Warren Wilson MFA Program alumni Elizabeth T. Gray, Jr. (poetry, ’09) and Ross White (poetry, ’08) have been selected by Matthew Dickman for the Best New Poets 2012 Anthology.

Elizabeth T. Gray, Jr., “Albania” (nominated by Beloit Poetry Journal)

Ross White, “Ocean Quahog”

Elizabeth T. Gray, Jr.

Ross White

Alumni RJ Gibson (poetry, ’11) and Mike Puican (poetry, ’09) both have poems appearing in Issue 56 of The Cortland Review, complete with audio recordings:

Immersion Method

RJ Gibson

Now that your wife’s moved out
you’ve papered your house, downstairs and up
with yellow Post-It Notes. Each object’s tag bears
its name in French.  You’re living in the world
you know, yes, but also the world you don’t know yet.
Aren’t we all.
Yours is a world where the kitchen range
is powered by gaz. Your cabinets, drawers are full
of fourchettes, couteaux, cups, et cuillères...[Keep Reading]…

When He’s Dead

Mike Puican

he can finally stop wondering whether God exists or if
he’ll ever have the nerve to hug his father. He no longer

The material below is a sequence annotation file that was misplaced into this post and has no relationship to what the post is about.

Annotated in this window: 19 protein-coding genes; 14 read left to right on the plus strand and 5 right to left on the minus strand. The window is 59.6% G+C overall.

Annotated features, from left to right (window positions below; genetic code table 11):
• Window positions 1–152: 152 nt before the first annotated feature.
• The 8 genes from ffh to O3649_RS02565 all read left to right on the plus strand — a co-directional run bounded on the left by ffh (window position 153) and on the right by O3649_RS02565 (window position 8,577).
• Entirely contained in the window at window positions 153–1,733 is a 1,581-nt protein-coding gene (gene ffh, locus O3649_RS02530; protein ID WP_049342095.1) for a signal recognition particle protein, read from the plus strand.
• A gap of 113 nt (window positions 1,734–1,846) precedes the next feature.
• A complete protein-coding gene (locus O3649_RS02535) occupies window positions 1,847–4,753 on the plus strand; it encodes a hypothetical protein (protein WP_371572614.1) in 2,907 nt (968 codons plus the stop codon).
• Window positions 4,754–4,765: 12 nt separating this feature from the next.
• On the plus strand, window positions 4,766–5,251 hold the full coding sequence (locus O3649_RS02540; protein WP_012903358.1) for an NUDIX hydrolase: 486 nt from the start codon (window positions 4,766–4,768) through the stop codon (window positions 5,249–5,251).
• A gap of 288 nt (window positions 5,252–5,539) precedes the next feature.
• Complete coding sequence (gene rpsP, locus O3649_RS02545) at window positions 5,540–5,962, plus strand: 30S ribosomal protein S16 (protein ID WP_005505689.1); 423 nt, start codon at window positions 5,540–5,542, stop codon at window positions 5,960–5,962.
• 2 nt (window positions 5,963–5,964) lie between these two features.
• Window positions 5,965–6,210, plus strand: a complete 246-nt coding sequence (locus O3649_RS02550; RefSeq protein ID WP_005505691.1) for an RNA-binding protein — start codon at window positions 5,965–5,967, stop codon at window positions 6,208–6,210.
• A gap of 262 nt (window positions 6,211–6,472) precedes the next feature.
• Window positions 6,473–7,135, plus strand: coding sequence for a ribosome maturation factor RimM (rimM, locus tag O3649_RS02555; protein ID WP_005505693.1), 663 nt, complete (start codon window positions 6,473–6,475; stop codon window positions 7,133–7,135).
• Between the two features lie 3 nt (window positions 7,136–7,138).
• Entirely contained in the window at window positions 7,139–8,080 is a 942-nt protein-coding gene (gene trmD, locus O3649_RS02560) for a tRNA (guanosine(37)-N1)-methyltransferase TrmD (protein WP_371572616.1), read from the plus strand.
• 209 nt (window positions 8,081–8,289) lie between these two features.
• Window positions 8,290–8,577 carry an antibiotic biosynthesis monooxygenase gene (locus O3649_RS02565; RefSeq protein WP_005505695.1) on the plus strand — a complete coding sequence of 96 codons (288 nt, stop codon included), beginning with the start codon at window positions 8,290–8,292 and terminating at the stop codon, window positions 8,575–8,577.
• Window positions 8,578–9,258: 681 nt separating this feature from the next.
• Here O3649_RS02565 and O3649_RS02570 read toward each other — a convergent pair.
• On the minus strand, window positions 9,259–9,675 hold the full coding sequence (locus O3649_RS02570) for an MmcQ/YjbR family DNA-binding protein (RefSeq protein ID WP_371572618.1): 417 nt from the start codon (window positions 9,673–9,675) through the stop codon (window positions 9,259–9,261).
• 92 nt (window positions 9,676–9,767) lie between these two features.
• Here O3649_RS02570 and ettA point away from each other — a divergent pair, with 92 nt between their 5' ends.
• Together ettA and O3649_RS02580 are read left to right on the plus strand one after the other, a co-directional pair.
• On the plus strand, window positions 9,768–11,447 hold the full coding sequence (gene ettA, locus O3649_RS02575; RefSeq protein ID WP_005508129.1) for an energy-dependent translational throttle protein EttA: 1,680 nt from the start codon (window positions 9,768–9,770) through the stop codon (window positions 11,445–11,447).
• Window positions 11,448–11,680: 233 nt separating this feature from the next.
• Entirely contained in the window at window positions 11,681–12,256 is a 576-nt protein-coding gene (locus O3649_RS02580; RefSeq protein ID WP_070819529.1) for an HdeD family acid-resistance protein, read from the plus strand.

has to say, “A part of me feels uncomfortable with the Democrats.”
Finally he can stop thinking about what he should have said
in the custody hearing, how he shouldn’t have been so flip
to the court-ordered psychologist. He can stop daydreaming
about the tree of heaven that grows 15 feet each year
even though the Polish lady cuts it to the ground each spring, …[Keep Reading]…

Faith S. Holsaert (fiction ’82): Faith’s poem “The Flood” appears in the Women Writing Nature issue of Sugar Mule:

The Flood

after Lucille Clifton

We said
it was the tree of life

we thought
rising the new way was not lucifer but venus in the morning caught like a star
in the branches

no …
coiled into the shadow at the trunk’s foot scales
shine like kaddish

and even the
solitary child
the hope of our mornings
is drawn from her book
is walking in the dog hot day
her hair smoothed as if ironed
the hum of cicadas
the two eyes under the foot bridge the corn silk limp
heat lightning
hell sulfur
just as the gob pile gives
the water fills the holler
from enclosing ridge
to enclosing ridge

Catherine Barnett (poetry, ’02): Catherine’s poem “Categories of Understanding” appears as the August 6th edition of Poetry Daily:

I’m studying the unspoken.
“What?” my son asks.
“What are you looking at?”
But there is no explaining,
I can only speak the way light
falls, the way the cotton sheet
lays itself over his sleeping or resting
or dissolving body, touching him with
its ephemera, its oblivion.

Catherine is the author of The Game of Boxes (2012, Graywolf).